Freedom of the Press
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Press Freedom Score (0 = best, 100 = worst)
Legal Environment(0 = best, 30 = worst)
Political Environment(0 = best, 40 = worst)
Economic Environment(0 = best, 30 = worst)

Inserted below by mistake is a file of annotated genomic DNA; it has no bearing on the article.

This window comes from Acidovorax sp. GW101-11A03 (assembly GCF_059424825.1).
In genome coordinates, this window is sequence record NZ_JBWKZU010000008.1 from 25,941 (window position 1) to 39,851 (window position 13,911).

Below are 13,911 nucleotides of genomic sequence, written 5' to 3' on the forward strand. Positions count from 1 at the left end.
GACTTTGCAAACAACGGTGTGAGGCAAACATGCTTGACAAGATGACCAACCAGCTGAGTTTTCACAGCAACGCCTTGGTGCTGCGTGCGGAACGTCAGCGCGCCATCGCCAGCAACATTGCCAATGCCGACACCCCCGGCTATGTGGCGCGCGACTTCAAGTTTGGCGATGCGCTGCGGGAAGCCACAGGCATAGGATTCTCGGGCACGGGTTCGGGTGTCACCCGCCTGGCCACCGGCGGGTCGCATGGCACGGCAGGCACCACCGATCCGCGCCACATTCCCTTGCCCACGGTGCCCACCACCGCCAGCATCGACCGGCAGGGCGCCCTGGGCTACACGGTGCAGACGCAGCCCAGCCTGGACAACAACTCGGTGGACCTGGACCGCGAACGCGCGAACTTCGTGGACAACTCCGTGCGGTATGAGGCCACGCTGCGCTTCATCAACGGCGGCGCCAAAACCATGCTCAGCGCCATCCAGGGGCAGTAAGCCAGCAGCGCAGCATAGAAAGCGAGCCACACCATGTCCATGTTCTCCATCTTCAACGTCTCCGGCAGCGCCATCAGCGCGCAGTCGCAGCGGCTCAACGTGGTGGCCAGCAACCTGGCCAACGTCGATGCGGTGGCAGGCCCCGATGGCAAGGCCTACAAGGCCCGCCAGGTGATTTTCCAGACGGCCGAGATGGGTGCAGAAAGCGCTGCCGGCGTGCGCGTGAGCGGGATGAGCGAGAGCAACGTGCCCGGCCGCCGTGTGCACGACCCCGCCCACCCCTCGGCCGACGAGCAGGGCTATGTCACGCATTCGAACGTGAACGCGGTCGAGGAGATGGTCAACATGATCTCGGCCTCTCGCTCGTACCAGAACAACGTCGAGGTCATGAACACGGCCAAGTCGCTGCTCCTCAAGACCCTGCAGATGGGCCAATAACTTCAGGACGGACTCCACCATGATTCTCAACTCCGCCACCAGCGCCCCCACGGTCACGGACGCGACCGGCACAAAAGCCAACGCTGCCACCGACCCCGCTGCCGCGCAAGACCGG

Press freedom reached its 2003 low point in July when fighting between government and rebel forces shut down virtually all independent media outlets. However, conditions improved once President Charles Taylor was ousted in August. The transitional government that took power in October promised greater freedom for the press. Liberia's constitution guarantees freedoms of speech and the press, but these rights have not been respected in practice. In June, the director of the National Communication Bureau closed six amateur FM radio stations saying that their "motives and scopes of operations" were "not clear." The government had reportedly previously authorized the stations to operate. Taylor's ministry of information required publications to register with the government annually and had used this power to close antigovernment publications in past years. In October the transition government's new minister of information announced that the requirement would be relaxed. Physical threats from government and antigovernment forces, censorship, and President Taylor's near monopoly on broadcast coverage outside the capital severely restricted independent media coverage as the country's civil conflict intensified in 2003. In June, a reporter from The News went into hiding after being attacked and robbed by armed men wearing the uniform of President Taylor's Anti-Terrorist Unit. In July, a French photojournalist was seriously wounded during fighting between government and rebel forces. As fighting increased, the Taylor government ordered all Liberian media outlets to clear stories on the rebellion with the ministry of information prior to publication or broadcast. With Taylor's ouster, independent newspapers began reappearing in the capital and the three-year-old ban on the popular independent station Star Radio was lifted. Conditions for journalists remained dangerous outside Monrovia at year's end. Media outlets face difficulty recovering from economic damage suffered during the conflict. Several media outlets, including Talking Drum Studios and Radio Veritas, were looted or damaged during the fighting, losing tens of thousands of dollars' worth of valuable equipment.